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NASA Study Suggests Early Mars Once Had a Vast Ocean

water on Mars

Image credit: NASA/GSFC

With six-year observation of atmosphere and recording of water signatures of the Mars, scientists have found it strongly evident that early Mars not only had a much wetter world than they thought before, but also owned a huge northern ocean consisting of a fifth of its surface. The size of this vast area of water would be similar to that of the Arctic Ocean and it had lasted for millions of years, which might be long enough for life to have had an opportunity for evolution. These latest findings have been released in the recent edition of Science.

While observational techniques have been advanced for the past years, our understanding of the history of the Red Planet has become much better. According to our previous observation, most of ancient Mars was thought to be quite barren; therefore, flowing water seemed to be sporadic and never hanged around for a long time so as to form remarkable long-lasting pools. However, the picture of young Mars as a parched, inhospitable place is slowly changed to the one that was much wetter, having meandering rivers and enduring lakes. For instance, based on the new evidence collected by NASA’s Curiosity rover, it was suggested that the Gale Crater was full of water lingering for millions of years.

However it was still doubted how these lakes were filled. There should exist a active hydrological cycle to allow the atmosphere to be moist enough. If there was no a huge body of water to enable everything to remain humid, water would have left to be evaporated or frozen out very quickly. Due to these reasons scientists assumed that the existence of oceans must have been there in the early days of Mars.

While these lakes are dehydrated at present, by identifying the amount of water was lost to space; scientists could make the estimation of how much water the Mars held in its early times. That is exactly what NASA and ESO scientists have been making efforts to know over the past six years, which is helped with a trio of observatories based on ground.

In order to find out more, scientists had made measurement of the amounts of two different forms of water in the atmosphere of Mars. One was H2O, the familiar type known to us, whereas the other was known as HDO, a naturally occurring heavier version in which one of the hydrogen atoms was replaced by a lightly different form called deuterium. While most hydrogen atoms were composed by one proton and one electron, deuterium also had a neutron.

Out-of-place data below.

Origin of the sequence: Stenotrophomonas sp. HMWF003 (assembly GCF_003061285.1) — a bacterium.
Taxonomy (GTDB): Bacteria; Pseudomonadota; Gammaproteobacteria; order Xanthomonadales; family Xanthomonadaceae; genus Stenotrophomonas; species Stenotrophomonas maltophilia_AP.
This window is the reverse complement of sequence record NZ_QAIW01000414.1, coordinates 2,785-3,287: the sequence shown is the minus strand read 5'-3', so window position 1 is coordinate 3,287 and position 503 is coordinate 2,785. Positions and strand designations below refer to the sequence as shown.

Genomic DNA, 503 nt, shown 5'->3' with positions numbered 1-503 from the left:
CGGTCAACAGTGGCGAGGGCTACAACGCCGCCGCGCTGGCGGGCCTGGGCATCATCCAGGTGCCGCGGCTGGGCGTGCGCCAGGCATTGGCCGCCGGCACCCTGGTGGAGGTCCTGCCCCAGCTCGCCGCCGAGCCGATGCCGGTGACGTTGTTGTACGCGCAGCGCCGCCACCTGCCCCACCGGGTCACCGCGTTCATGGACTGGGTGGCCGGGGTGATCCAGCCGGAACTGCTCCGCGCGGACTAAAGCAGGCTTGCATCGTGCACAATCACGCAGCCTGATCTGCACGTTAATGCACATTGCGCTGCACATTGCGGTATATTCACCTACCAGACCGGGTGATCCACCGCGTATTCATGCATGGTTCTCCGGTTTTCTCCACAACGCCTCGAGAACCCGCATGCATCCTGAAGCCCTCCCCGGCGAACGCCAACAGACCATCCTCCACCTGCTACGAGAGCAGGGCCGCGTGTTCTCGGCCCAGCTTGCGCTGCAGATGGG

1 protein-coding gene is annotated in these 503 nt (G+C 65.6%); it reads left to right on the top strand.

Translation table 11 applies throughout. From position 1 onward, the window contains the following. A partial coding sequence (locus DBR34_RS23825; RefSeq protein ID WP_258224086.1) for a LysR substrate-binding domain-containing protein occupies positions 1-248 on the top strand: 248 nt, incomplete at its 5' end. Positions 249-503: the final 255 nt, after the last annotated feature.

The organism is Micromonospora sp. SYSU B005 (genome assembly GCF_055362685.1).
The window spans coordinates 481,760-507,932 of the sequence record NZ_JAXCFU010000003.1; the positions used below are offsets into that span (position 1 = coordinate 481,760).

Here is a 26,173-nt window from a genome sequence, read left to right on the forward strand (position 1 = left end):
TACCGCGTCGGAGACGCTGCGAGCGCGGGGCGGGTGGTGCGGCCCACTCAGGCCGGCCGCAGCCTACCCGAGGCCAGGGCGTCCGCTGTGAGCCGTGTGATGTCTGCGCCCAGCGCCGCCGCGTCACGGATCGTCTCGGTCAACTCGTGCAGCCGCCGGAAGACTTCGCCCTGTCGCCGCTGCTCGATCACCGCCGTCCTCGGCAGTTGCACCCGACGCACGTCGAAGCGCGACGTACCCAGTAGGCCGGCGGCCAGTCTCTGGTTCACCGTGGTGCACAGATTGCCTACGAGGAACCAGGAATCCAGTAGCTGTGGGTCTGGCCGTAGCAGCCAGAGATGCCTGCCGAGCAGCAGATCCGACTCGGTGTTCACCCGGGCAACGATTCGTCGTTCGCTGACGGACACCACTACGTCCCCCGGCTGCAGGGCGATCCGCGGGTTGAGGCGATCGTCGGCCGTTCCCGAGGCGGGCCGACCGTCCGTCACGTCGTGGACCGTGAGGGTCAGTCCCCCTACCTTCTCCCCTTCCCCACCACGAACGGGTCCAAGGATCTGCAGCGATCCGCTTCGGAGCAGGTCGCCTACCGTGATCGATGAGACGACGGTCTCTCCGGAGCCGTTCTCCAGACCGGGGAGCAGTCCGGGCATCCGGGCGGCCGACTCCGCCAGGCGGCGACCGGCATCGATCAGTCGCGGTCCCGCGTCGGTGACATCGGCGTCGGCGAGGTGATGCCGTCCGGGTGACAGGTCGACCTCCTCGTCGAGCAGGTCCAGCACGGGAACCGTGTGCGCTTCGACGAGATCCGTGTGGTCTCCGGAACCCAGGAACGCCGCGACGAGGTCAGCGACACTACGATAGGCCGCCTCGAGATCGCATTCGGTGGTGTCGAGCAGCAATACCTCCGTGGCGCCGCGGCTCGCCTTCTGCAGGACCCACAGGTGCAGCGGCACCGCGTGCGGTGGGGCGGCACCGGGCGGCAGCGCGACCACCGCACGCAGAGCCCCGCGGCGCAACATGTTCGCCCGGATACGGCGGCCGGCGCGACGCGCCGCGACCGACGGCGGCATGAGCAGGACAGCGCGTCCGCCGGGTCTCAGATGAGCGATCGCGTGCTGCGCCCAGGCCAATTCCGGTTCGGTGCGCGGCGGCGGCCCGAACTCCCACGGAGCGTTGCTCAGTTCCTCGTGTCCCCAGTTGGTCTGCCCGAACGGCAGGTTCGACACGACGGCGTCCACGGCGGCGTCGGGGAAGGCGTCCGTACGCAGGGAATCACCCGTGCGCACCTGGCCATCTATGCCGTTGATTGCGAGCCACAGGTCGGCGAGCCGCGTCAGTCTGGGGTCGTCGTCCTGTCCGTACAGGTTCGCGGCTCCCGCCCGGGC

Compared with HDO, H2O was lighter; in that case, if water was lost to space, H2O would be preferentially lost. It meant that the concentration of deuterium in water left behind goes up. Therefore, by examining the ratio of HDO to H2O in water on current Mars and comparing it with the ratio discovered in Martian meteorites which could be traced back to some 4.5 billion years, scientists could identify the amount of water had been evaporated into space during such a long period of time.

On the basis of such data, it was estimated by scientists that in the early days there would be sufficient water to cover the total surface of Mars with a layer that was 137 meters deep. However, the more possible assumption would be that Mars had a huge ocean occupying more than half of the northern hemisphere, in another word, covering 19% of the surface of the planet, where some area could be a mile deep.

As Michael Mumma, study author said, when Mars had lost water to this extent, it could be possible that the planet used to be wet for a longer period of time than scientist thought before, thus demonstrating that Mars could have been habitable for longer.

[Via ScienceNASAThe New York Times and the Guardian]